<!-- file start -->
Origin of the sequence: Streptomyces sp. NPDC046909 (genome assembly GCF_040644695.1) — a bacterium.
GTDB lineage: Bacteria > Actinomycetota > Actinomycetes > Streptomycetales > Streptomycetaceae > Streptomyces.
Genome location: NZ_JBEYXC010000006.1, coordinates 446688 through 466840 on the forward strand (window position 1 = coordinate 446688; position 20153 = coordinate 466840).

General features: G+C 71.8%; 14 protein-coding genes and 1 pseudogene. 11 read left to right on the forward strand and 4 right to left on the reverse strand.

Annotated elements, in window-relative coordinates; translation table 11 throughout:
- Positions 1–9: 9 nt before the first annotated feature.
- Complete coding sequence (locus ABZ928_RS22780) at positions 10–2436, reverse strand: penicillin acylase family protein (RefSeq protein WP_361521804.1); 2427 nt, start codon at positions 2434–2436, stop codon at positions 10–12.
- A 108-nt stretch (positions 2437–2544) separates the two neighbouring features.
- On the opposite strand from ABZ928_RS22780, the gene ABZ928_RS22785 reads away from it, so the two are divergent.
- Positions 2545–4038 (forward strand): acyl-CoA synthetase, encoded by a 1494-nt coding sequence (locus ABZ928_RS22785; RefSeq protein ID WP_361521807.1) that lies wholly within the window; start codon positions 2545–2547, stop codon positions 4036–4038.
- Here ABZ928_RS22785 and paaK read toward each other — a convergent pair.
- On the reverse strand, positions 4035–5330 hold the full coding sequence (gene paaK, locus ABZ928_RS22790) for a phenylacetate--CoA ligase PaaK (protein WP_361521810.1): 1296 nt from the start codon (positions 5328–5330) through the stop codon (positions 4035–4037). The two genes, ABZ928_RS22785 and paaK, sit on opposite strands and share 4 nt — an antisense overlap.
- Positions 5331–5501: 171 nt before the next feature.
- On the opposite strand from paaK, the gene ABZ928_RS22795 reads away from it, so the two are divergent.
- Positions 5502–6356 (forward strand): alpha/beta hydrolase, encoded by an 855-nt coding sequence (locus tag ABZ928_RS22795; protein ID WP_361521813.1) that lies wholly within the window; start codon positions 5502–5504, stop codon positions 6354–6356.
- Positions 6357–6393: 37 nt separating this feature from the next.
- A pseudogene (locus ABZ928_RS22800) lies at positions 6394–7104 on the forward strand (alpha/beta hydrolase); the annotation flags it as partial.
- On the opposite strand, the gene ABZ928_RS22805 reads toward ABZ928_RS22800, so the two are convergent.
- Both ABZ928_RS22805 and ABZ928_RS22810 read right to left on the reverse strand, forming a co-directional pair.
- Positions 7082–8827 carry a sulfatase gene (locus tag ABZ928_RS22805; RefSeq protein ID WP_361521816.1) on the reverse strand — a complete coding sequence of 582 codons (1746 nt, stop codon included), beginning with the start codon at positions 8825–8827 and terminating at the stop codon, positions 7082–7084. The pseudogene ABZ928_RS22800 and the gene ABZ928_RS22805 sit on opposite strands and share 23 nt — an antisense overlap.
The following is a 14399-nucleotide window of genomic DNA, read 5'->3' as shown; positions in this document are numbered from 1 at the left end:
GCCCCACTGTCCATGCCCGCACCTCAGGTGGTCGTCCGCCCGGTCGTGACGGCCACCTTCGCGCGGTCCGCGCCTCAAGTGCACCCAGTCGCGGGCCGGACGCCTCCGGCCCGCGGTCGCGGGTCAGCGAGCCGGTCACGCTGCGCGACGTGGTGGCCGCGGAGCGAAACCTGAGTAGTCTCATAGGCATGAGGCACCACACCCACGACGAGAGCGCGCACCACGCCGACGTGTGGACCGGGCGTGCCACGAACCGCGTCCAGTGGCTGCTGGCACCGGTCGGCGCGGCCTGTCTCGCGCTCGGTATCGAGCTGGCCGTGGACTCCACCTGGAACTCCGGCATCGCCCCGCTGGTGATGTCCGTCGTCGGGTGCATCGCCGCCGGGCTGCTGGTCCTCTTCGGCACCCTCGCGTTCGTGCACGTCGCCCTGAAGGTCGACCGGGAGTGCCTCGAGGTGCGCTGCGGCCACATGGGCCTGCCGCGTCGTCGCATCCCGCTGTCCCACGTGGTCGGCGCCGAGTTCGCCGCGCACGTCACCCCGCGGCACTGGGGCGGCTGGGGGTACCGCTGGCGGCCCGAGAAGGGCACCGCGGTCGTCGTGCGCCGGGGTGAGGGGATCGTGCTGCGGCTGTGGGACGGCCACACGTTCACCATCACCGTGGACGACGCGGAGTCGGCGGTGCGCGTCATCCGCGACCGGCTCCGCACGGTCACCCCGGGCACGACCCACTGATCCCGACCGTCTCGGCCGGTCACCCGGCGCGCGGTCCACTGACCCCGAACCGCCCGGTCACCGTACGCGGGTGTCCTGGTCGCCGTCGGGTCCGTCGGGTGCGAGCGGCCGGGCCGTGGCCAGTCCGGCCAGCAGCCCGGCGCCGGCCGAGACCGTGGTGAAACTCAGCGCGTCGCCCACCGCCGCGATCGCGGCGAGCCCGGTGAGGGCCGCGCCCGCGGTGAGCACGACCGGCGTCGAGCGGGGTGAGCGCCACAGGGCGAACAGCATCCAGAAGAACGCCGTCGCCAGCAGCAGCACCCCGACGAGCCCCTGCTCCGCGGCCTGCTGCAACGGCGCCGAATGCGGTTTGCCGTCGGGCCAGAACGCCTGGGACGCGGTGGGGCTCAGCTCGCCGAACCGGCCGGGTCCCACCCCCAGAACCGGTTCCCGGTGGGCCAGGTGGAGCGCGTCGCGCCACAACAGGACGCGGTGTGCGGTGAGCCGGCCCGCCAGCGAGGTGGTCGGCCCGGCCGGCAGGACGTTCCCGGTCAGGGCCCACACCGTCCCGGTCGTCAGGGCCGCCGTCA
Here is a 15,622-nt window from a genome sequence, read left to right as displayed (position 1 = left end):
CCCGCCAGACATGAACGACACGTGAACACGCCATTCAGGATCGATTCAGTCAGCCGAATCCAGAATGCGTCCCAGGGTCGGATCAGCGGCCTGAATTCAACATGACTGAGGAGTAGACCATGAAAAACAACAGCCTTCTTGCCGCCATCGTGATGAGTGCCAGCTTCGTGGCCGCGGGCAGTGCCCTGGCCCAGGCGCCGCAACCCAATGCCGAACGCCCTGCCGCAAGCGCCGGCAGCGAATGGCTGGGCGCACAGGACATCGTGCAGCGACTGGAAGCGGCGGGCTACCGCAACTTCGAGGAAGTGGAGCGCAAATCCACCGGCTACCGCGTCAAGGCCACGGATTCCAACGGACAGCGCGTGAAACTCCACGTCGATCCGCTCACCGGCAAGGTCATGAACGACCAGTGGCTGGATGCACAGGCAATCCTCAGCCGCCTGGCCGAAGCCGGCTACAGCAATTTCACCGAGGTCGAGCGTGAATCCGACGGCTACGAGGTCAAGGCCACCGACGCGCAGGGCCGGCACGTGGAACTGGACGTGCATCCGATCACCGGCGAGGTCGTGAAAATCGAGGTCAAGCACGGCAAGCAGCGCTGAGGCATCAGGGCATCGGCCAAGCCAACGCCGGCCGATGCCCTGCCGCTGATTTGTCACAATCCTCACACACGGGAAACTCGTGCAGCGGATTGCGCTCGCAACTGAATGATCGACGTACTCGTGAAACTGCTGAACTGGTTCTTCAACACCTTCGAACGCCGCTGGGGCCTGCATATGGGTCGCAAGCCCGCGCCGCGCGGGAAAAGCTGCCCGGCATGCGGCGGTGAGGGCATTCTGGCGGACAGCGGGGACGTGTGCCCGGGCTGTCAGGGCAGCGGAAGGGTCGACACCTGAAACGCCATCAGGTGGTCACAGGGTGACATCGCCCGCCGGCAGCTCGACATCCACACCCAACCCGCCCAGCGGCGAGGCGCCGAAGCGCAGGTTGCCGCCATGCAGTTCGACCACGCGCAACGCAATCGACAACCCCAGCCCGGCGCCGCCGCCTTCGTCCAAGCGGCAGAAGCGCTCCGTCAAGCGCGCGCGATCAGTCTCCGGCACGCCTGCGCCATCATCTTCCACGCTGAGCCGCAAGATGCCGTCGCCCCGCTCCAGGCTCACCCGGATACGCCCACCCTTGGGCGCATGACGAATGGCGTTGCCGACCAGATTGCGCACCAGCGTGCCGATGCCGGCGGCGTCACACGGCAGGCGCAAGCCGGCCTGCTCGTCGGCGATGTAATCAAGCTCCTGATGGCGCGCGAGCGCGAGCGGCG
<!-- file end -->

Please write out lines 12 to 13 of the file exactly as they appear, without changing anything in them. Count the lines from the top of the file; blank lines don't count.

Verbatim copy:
- On the reverse strand, positions 4035–5330 hold the full coding sequence (gene paaK, locus ABZ928_RS22790) for a phenylacetate--CoA ligase PaaK (protein WP_361521810.1): 1296 nt from the start codon (positions 5328–5330) through the stop codon (positions 4035–4037). The two genes, ABZ928_RS22785 and paaK, sit on opposite strands and share 4 nt — an antisense overlap.
- Positions 5331–5501: 171 nt before the next feature.